Anderson, John's son.
John Anderson. Born May 10, 1780
John continued his involvement
in the affairs of the County as on November 1, 1823, Judge Wilson
convened court at 7:00 oíclock a.m. to try Jacob Coffman and William
Hungate for murder. This
was the first murder trial in Hamilton County.
Defendants Coffman and Hungate put themselves upon their county,
whereupon a jury was called, composed of the following men: Mastin Bond,
Henry Krisell, John Anderson, Adam Crouch, Nicholas Tramell,
Lawrence Stull, Jarrett Garner, Gilbert Griswold, John Richy, Anthony
Richy, Daniel Benbrooks, and Ambrose Maulding, who heard the evidence,
and returned a verdict finding Jacob Coffman and William Hungate not
guilty of murder; and they were promptly discharged.
Johnís eldest daughter
found an excellent match in the new young surgeon who had arrived from
the east and she married Lorenzo Rathbone July 20, 1824 only shortly
after the birth of her youngest sister.
Johnís first granddaughter Celia Jane Rathbone was born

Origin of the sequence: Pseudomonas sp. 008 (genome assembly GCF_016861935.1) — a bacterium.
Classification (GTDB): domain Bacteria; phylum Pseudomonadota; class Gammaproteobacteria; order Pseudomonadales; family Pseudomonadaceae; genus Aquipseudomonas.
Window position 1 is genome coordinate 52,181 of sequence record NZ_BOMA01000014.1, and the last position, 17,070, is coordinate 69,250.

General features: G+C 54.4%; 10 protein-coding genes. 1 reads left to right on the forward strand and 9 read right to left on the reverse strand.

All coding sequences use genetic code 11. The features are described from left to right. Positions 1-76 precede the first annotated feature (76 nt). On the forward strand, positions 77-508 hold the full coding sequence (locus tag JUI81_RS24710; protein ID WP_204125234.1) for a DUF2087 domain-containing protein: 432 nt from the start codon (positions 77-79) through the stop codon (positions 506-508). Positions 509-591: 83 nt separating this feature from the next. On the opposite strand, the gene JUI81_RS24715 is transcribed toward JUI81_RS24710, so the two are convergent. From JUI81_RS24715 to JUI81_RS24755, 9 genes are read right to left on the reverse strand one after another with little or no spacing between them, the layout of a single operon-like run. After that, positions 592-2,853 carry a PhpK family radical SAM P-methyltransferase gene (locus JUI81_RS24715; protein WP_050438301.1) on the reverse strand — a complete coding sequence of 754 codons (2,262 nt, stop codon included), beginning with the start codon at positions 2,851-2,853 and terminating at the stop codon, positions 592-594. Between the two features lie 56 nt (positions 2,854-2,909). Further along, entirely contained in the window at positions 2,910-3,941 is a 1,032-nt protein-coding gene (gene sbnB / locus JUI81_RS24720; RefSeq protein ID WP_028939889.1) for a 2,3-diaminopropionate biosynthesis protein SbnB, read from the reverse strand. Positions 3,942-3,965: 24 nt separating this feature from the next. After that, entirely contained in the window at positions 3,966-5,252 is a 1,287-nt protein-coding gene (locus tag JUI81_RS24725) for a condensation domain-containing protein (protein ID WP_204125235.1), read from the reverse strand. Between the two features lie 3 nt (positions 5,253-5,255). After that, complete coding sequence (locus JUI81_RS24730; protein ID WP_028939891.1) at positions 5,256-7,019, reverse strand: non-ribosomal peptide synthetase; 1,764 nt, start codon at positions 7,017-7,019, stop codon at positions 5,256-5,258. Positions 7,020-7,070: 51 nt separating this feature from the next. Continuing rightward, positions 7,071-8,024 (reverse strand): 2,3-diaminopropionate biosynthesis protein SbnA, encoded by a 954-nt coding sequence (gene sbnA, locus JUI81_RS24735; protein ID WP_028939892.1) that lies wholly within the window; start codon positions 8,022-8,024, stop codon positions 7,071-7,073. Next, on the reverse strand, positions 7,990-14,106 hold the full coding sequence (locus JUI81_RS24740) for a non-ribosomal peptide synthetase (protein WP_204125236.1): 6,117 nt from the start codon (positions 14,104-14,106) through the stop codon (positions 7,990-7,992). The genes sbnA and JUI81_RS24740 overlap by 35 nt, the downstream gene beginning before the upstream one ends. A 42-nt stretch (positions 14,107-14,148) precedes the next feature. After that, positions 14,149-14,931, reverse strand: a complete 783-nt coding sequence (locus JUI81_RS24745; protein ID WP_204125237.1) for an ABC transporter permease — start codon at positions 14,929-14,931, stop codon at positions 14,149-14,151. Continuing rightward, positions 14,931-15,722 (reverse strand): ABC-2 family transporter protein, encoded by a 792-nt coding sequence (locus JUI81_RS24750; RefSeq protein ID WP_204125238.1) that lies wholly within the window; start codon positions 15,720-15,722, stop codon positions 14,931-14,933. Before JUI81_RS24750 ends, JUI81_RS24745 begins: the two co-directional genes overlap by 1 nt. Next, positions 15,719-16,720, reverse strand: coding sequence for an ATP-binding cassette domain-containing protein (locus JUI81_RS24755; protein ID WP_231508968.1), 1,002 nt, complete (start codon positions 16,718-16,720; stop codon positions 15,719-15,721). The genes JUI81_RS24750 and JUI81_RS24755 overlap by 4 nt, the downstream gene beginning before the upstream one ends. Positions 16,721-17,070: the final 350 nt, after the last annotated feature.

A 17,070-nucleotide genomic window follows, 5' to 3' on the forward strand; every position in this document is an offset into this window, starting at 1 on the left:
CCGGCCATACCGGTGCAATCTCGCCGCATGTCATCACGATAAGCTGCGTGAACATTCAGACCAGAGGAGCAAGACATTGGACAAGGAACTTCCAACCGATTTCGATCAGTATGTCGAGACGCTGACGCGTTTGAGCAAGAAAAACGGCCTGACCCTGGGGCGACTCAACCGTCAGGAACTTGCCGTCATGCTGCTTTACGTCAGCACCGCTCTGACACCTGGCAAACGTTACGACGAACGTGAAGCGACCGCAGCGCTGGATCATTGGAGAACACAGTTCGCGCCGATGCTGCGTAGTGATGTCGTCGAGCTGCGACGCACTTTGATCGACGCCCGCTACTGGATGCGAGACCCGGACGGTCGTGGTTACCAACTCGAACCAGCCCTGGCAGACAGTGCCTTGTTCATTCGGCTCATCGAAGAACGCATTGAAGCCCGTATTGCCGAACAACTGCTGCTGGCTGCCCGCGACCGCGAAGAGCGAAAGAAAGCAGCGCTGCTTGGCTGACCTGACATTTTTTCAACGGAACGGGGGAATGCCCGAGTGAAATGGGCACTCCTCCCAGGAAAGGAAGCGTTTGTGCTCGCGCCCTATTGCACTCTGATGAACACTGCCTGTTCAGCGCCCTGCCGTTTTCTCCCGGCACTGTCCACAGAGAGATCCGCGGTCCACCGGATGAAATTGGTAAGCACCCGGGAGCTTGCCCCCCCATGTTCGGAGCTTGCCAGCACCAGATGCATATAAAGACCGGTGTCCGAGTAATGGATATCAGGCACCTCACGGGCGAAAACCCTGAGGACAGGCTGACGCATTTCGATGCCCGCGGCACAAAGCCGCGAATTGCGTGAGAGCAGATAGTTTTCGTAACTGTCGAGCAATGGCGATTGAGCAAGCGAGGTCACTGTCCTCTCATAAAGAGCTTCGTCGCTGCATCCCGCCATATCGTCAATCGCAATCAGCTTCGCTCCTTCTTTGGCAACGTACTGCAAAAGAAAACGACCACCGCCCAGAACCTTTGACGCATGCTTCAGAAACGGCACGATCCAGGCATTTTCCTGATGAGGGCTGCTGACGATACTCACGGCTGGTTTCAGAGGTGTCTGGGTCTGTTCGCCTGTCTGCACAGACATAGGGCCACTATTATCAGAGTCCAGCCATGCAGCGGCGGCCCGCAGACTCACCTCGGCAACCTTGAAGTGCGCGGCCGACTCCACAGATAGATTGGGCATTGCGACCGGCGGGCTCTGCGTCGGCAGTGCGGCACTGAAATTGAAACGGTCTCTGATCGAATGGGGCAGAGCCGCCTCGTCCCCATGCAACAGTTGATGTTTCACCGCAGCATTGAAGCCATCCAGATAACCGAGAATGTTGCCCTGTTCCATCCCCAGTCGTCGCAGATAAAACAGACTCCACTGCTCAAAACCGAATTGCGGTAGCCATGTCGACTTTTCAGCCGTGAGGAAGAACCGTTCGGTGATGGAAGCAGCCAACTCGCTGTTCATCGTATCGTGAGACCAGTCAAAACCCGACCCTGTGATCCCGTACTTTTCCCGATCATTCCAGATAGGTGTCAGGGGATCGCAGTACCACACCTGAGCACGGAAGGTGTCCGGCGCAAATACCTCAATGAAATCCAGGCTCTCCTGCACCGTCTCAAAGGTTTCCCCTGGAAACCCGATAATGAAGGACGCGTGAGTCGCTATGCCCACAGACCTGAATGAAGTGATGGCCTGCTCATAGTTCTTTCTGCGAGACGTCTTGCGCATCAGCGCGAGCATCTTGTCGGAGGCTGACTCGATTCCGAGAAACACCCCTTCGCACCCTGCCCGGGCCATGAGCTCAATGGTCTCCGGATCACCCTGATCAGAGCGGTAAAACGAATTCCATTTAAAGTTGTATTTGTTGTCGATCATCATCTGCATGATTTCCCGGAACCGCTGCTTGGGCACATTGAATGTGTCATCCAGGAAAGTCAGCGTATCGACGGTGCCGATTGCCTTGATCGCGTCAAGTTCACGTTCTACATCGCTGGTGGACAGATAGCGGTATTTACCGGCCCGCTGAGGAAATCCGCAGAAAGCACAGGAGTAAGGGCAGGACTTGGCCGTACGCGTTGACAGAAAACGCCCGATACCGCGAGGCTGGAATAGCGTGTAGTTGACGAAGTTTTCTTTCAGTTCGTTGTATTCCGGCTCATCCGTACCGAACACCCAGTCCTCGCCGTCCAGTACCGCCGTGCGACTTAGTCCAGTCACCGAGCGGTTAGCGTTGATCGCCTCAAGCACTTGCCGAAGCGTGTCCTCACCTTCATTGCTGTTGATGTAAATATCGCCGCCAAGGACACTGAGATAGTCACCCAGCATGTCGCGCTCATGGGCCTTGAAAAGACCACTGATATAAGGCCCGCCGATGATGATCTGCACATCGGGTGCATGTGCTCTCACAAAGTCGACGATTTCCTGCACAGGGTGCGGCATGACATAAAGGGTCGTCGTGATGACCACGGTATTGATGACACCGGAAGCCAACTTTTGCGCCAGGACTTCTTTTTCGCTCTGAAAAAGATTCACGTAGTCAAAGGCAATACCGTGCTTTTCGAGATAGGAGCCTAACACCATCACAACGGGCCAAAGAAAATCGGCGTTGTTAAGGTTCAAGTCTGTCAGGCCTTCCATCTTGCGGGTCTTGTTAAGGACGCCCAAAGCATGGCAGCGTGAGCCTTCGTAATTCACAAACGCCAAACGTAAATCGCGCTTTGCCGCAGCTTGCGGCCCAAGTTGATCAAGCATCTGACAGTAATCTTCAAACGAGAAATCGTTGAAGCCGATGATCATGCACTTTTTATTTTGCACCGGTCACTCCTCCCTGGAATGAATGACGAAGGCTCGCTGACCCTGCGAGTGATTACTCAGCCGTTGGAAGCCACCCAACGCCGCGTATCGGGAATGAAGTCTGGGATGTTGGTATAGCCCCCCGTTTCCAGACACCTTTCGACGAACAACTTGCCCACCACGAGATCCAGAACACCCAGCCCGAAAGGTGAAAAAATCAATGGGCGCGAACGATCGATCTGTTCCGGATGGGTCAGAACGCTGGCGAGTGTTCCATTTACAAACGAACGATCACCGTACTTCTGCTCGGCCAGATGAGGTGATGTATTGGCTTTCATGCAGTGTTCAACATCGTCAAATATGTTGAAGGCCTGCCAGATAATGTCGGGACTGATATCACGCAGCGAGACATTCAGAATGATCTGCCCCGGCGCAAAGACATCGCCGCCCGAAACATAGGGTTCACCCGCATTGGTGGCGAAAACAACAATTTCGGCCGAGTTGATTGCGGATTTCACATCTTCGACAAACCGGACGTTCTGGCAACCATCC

September 27, 1825.
John and his family are recorded in the 1830 census of Hamilton County, Illinois on page 238. In the decade following John added to his land acquisitions in Hamilton County in section 16 and 21 of township 5 south range 6 east as can be found in the Illinois Public Land Sales records. Johnís son Edmund Anderson also found a fine match as he married February 20, 1834 Nancy Turrentine who had come north from Alabama and had graduated from a female Academy at Athens Georgia. She was the first collegiate educated teacher in Hamilton County, Illinois. In 1835, John was now 55 years old and began disposing of his properties among his children granting on 8th November to Lorenzo Rathbone and Permelia his land in section 21. This same year his daughter Eliza married Alexander Trousdale Sullenger on December 10, 1835.